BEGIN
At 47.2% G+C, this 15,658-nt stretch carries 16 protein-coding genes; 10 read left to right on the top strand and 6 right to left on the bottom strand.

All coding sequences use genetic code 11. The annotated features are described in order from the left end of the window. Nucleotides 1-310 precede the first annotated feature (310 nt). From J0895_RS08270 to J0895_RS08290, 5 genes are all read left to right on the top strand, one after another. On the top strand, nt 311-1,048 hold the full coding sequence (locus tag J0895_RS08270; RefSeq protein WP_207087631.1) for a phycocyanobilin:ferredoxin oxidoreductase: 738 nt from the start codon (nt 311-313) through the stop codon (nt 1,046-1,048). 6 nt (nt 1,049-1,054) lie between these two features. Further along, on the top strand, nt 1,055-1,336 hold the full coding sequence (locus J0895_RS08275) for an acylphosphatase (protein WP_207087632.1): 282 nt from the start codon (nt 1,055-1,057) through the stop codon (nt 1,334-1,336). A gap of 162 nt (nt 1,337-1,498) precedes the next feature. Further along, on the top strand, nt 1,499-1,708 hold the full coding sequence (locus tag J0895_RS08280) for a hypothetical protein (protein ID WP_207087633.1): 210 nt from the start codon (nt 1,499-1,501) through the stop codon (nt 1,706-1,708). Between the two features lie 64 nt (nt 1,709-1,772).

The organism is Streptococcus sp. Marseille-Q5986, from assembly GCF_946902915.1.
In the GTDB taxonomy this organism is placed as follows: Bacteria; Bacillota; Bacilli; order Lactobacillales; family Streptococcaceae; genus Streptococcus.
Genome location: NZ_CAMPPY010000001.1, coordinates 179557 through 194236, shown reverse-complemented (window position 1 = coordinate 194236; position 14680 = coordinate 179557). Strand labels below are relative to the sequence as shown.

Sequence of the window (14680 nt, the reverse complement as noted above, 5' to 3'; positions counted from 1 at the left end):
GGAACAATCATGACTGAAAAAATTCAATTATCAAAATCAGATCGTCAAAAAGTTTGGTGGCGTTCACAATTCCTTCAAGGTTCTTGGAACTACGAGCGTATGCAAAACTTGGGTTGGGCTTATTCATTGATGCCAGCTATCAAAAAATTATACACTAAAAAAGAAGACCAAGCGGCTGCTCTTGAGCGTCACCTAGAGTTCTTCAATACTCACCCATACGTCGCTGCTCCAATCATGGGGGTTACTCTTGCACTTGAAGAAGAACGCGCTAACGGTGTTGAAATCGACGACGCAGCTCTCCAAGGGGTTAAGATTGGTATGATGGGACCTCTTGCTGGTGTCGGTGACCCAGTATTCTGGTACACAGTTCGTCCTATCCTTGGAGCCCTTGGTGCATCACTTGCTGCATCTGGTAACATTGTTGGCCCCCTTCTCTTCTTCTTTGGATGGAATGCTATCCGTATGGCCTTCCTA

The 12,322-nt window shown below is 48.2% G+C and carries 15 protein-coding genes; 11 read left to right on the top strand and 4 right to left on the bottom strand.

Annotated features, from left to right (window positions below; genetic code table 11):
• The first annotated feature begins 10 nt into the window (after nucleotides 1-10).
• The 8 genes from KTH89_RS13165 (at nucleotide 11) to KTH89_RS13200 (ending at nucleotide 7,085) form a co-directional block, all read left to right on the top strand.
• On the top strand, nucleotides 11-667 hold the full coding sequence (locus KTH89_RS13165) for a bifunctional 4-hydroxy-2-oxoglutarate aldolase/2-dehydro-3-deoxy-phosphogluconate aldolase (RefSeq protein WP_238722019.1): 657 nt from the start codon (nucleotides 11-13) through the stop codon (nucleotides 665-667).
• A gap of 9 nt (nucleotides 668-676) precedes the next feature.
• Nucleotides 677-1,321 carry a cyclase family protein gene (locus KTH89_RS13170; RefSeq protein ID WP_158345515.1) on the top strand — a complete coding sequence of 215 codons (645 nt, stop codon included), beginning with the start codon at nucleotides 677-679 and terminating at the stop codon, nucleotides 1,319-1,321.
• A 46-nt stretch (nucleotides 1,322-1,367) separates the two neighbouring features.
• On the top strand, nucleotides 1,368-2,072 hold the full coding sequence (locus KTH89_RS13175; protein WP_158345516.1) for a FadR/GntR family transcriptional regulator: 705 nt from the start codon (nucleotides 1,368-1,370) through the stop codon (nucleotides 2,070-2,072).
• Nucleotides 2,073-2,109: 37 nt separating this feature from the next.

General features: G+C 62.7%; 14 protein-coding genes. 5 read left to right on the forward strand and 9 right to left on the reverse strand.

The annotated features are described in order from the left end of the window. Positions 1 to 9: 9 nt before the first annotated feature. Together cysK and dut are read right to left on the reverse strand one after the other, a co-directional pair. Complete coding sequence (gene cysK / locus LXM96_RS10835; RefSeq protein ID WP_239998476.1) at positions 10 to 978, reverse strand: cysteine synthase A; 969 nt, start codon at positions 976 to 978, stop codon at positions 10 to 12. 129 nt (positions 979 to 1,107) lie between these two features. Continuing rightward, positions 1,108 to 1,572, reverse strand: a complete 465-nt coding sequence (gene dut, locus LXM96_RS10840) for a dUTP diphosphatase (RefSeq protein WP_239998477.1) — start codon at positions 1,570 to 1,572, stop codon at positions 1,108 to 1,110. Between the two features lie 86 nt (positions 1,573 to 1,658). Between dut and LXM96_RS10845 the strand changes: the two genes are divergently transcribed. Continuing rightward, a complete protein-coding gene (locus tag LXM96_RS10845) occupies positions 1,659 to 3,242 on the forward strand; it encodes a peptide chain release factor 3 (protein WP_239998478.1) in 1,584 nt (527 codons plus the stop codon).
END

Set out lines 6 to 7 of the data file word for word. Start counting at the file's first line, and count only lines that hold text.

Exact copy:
Sequence of the window (14680 nt, the reverse complement as noted above, 5' to 3'; positions counted from 1 at the left end):
GGAACAATCATGACTGAAAAAATTCAATTATCAAAATCAGATCGTCAAAAAGTTTGGTGGCGTTCACAATTCCTTCAAGGTTCTTGGAACTACGAGCGTATGCAAAACTTGGGTTGGGCTTATTCATTGATGCCAGCTATCAAAAAATTATACACTAAAAAAGAAGACCAAGCGGCTGCTCTTGAGCGTCACCTAGAGTTCTTCAATACTCACCCATACGTCGCTGCTCCAATCATGGGGGTTACTCTTGCACTTGAAGAAGAACGCGCTAACGGTGTTGAAATCGACGACGCAGCTCTCCAAGGGGTTAAGATTGGTATGATGGGACCTCTTGCTGGTGTCGGTGACCCAGTATTCTGGTACACAGTTCGTCCTATCCTTGGAGCCCTTGGTGCATCACTTGCTGCATCTGGTAACATTGTTGGCCCCCTTCTCTTCTTCTTTGGATGGAATGCTATCCGTATGGCCTTCCTA